·      66% of farmers do not feed cows with dried grass or clover during winter and summer. 4% of farmers sometimes feed them with dried grass and only 30% do use this as a daily feed. That is another reason of low product and diseases particularly reproductive disease.
·      None of the farmers that use dried grass measure the amount of grass that the cows are fed with.
·      42% do not add salt to the cows feed, 4% sometimes do so while the remaining 48% add salt in the feed. Although salt is cheap, the only reason that most of the farmers do not add it is a lack of extension and only 2% of farmers use the correct salt to feed ratio. Meanwhile 98% do not know the correct ratio.
·      32% of farmers do add vitamins in the feed, 4% sometimes, and 42% do not add vitamins at all.
·       Only 4% of farmers  use the correct ratio of vitamins, the remaining 96% add incorrect amounts. That is another reason of low production and diseases, particularly reproductive disease, and also gives negative effects on AI performance.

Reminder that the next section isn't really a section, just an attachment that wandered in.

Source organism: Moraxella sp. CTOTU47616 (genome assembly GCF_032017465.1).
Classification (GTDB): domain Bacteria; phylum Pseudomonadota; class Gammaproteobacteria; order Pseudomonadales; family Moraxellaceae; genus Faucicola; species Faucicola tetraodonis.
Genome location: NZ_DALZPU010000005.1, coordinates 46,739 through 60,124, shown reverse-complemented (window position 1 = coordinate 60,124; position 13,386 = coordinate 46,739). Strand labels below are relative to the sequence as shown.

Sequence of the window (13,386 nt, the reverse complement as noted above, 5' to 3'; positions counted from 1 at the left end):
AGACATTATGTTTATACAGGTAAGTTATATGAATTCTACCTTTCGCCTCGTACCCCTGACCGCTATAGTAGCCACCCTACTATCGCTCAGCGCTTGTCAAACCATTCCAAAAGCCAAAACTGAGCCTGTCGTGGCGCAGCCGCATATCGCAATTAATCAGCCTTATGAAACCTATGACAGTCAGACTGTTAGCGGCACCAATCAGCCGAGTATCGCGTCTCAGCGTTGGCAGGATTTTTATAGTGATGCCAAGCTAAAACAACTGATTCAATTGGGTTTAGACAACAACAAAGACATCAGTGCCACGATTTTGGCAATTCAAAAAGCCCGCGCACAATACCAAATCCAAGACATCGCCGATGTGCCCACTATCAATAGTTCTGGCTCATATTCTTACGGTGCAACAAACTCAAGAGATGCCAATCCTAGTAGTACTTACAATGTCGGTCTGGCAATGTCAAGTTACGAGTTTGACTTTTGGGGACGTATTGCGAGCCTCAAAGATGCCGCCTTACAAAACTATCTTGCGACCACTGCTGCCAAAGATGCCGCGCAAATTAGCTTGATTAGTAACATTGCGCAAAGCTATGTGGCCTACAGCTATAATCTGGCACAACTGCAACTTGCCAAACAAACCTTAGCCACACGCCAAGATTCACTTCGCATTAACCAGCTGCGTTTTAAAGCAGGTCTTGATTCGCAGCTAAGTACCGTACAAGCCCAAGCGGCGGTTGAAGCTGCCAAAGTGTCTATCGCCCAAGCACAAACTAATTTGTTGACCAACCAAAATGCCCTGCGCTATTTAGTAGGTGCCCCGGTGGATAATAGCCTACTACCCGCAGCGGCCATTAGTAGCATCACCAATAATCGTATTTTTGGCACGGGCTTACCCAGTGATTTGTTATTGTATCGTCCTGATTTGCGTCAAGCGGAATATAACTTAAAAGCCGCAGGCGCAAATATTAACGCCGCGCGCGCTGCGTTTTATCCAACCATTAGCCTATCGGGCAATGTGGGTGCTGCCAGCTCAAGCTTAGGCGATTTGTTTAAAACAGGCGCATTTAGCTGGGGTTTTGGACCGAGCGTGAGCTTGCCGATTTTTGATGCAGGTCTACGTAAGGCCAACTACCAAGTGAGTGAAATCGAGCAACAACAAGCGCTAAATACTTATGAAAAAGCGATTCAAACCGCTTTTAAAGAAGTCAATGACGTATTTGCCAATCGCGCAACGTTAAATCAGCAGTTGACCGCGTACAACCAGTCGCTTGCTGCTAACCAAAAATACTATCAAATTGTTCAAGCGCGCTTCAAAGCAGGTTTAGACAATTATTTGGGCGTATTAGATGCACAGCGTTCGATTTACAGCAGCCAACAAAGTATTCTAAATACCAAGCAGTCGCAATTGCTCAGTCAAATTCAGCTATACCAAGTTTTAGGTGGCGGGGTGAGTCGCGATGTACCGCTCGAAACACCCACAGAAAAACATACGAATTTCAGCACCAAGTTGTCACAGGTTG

·      Only 28% offer feed to new born calves at the correct time at age of 7-15days, 28% of them feed at one month, 22% of them feed them at 2 months, 12% feed at 3months, finally 6% of them feed at 4 months.

3.     Milking methods and milk yield

·      20% of farmers use machines for milking, while 80% use traditional hand milking.
·      92% of farmers milk the cows twice a day, 6% milk cows 3 times a day (milking 3 times a day cause a 25% increase in milk production), and only 2% of them milk cows once a day, (these are farmers that have another job or have salary)